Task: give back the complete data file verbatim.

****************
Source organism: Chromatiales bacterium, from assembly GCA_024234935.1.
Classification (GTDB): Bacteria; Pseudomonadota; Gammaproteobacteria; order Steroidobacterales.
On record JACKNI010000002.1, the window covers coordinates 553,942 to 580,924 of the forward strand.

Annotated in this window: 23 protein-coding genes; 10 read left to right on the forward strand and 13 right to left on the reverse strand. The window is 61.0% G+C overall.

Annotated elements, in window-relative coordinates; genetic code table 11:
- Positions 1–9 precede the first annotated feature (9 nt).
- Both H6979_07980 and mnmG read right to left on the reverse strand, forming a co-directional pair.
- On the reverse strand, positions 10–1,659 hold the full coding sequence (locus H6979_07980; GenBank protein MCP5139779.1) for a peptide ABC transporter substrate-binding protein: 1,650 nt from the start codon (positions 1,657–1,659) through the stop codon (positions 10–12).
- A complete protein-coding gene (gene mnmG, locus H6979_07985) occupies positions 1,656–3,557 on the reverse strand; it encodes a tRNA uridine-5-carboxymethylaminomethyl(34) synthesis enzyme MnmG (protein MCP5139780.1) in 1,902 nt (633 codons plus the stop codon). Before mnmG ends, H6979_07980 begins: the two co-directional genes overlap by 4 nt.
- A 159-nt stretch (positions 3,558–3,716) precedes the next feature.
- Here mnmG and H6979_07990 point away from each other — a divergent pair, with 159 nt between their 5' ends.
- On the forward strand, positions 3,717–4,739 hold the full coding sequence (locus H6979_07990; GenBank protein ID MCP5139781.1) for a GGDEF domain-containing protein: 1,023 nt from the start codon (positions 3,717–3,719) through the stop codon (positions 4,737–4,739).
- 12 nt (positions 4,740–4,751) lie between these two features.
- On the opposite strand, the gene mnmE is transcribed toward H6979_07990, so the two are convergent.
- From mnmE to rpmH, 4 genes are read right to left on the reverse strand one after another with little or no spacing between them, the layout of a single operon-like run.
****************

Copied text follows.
Source organism: Chromatiales bacterium, from assembly GCA_024234935.1.
Classification (GTDB): Bacteria; Pseudomonadota; Gammaproteobacteria; order Steroidobacterales.
On record JACKNI010000002.1, the window covers coordinates 553,942 to 580,924 of the forward strand.

Annotated in this window: 23 protein-coding genes; 10 read left to right on the forward strand and 13 right to left on the reverse strand. The window is 61.0% G+C overall.

Annotated elements, in window-relative coordinates; genetic code table 11:
- Positions 1–9 precede the first annotated feature (9 nt).
- Both H6979_07980 and mnmG read right to left on the reverse strand, forming a co-directional pair.
- On the reverse strand, positions 10–1,659 hold the full coding sequence (locus H6979_07980; GenBank protein MCP5139779.1) for a peptide ABC transporter substrate-binding protein: 1,650 nt from the start codon (positions 1,657–1,659) through the stop codon (positions 10–12).
- A complete protein-coding gene (gene mnmG, locus H6979_07985) occupies positions 1,656–3,557 on the reverse strand; it encodes a tRNA uridine-5-carboxymethylaminomethyl(34) synthesis enzyme MnmG (protein MCP5139780.1) in 1,902 nt (633 codons plus the stop codon). Before mnmG ends, H6979_07980 begins: the two co-directional genes overlap by 4 nt.
- A 159-nt stretch (positions 3,558–3,716) precedes the next feature.
- Here mnmG and H6979_07990 point away from each other — a divergent pair, with 159 nt between their 5' ends.
- On the forward strand, positions 3,717–4,739 hold the full coding sequence (locus H6979_07990; GenBank protein ID MCP5139781.1) for a GGDEF domain-containing protein: 1,023 nt from the start codon (positions 3,717–3,719) through the stop codon (positions 4,737–4,739).
- 12 nt (positions 4,740–4,751) lie between these two features.
- On the opposite strand, the gene mnmE is transcribed toward H6979_07990, so the two are convergent.
- From mnmE to rpmH, 4 genes are read right to left on the reverse strand one after another with little or no spacing between them, the layout of a single operon-like run.